Date of Award

1995

Degree Type

Dissertation

Degree Name

Ph.D.

Department

Mechanical, Automotive, and Materials Engineering

First Advisor

Northwood, D. O.,

Keywords

Engineering, Materials Science.

Rights

CC BY-NC-ND 4.0

Abstract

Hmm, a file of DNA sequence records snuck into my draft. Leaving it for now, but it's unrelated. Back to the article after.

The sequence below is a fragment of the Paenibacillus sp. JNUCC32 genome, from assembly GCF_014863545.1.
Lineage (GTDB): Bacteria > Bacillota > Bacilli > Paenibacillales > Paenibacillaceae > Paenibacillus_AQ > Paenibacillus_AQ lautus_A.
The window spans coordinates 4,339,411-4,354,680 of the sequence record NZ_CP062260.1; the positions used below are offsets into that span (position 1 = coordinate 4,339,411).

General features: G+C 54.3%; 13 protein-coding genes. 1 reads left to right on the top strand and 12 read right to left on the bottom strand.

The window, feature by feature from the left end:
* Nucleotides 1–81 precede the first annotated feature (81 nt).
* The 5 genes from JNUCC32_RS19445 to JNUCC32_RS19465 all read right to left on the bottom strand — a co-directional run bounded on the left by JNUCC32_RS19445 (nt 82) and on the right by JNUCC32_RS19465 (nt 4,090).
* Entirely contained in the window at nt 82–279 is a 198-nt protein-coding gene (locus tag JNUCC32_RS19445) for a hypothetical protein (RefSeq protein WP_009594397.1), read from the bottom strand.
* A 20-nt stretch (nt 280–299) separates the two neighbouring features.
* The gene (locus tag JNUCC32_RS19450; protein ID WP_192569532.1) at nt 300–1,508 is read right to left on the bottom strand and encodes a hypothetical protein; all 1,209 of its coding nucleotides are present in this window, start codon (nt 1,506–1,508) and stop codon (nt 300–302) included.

Three single phase alloys namely $\alpha$-Zr, $\beta$-Zr and $\beta$-Nb (with compositions of 0.59wt% Nb, 18.2wt% Nb and 95.2wt% Nb respectively) were made using, an arc-furnace. The alloys were first homogenized by heating at 1000$\sp\circ$C for 24 h, and then subsequently subjected to corrosion tests in high temperature (300$\sp\circ$C) pressurized (8.6MPa) 0.2M and 0.05M LiOH solutions. In the 0.2M LiOH solution, for the $\alpha$-Zr alloy, corrosion followed a cubic rate law in the pre-transition period, and then changed to linear kinetics after breakaway (which is simply defined as an abrupt change (increase) in the corrosion rate). For the $\beta$-Nb alloy, corrosion followed a parabolic rate law in the pre-transition period, and then changed to linear kinetics after breakaway. For the $\beta$-Zr alloy, however, there was no transition observed from parabolic (or cubic) to linear kinetics for the exposure times examined (up to 300 hours). From the X-ray diffraction, SEM and XPS examination of the oxides that formed on the three alloys, it was shown that in both 0.2M and 0.05M LiOH solutions, the $\beta$-Zr alloy had a low corrosion rate due to the formation of a coherent dark blue oxide film which was retained for a relatively long exposure time. Tetragonal ZrO$\sb2$ was detected as being present throughout the whole corrosion process of the $\beta$-Zr alloy, as well as a lesser amount of monoclinic ZrO$\sb2$. The oxides on the $\alpha$-Zr and $\beta$-Nb alloys. on the other hand, turned to white and grey and became powdery after breakaway, especially in the higher concentration (0.2M) LiOH solution. Any traces of tetragonal ZrO$\sb2$ disappeared even before breakaway for the $\alpha$-Zr alloy. Thick niobium oxides, Nb$\sb2$O$\sb5$ and NbO, were formed as a layered structure on the $\beta$-Nb alloy. The rapid thickening, of the oxide and the topography changes in the oxide films, indicated that the $\beta$-Nb alloy has a poorer corrosion resistance than the $\beta$-Zr alloy. The effect of LiOH on the corrosion of $\alpha$-Zr, $\beta$-Zr and $\beta$-Nb alloys is discussed. As we know, the current nuclear reactor tubing material Zr-2.5Nb has a two-phase structure of $\alpha + \beta$-Zr. The present experimental results showed that the $\beta$-Zr phase has a better corrosion resistance than both $\alpha$-Zr and $\beta$-Nb phases. The $\alpha$-Zr phase has a faster corrosion rate than the $\beta$-Zr phase, and since the $\beta$-Zr phase exists as filaments along the $\alpha$-Zr grains, no preferential attack occurs. At certain locations in the reactor, e.g., where the fuel bundle contacts the pressure tube, crevices may exist. The Li$\sp{+}$ concentration could be built up at these crevices which would increase the pH value locally. At these higher pH's, the corrosion rate differences between the three phases are amplified and preferential attack of $\beta$-Nb phase may become more serious. (Abstract shortened by UMI.)Dept. of Mechanical, Automotive, and Materials Engineering. Paper copy at Leddy Library: Theses & Major Papers - Basement, West Bldg. / Call Number: Thesis1995 .W35. Source: Dissertation Abstracts International, Volume: 57-07, Section: B, page: 4646. Adviser: D. O. Northwood. Thesis (Ph.D.)--University of Windsor (Canada), 1995.

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